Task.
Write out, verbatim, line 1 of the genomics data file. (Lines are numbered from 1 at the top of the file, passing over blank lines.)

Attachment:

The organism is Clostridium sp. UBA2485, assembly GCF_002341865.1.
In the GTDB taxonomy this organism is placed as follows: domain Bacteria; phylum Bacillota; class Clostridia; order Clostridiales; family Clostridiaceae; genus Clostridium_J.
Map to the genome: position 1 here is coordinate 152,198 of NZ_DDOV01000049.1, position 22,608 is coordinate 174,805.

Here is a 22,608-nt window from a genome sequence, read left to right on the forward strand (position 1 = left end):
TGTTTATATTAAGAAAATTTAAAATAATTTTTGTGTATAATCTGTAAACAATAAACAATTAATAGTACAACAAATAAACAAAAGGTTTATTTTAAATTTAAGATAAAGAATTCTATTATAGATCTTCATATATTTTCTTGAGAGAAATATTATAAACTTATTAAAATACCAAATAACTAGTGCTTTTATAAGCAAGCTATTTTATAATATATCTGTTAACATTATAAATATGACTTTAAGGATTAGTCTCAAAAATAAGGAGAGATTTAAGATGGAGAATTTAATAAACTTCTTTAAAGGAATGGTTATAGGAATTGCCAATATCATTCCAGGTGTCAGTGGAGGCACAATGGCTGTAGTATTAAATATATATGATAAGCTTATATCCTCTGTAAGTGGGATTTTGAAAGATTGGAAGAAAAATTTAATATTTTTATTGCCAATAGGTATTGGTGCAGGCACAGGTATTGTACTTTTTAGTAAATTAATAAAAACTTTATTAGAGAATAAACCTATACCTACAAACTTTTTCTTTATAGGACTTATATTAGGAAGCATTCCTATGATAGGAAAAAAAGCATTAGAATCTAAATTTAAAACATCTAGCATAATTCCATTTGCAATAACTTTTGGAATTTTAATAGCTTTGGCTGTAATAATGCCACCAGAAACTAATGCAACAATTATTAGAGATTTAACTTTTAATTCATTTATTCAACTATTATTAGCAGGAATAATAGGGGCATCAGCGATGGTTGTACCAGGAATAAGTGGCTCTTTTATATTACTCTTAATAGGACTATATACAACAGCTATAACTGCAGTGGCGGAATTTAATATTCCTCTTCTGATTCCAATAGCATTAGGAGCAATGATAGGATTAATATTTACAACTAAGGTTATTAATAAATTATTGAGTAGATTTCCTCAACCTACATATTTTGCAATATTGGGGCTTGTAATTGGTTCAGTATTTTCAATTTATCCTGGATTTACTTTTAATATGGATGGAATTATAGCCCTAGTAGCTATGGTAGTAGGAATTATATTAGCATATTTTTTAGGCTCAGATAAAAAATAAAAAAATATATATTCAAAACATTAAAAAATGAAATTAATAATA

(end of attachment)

The organism is Clostridium sp. UBA2485, assembly GCF_002341865.1.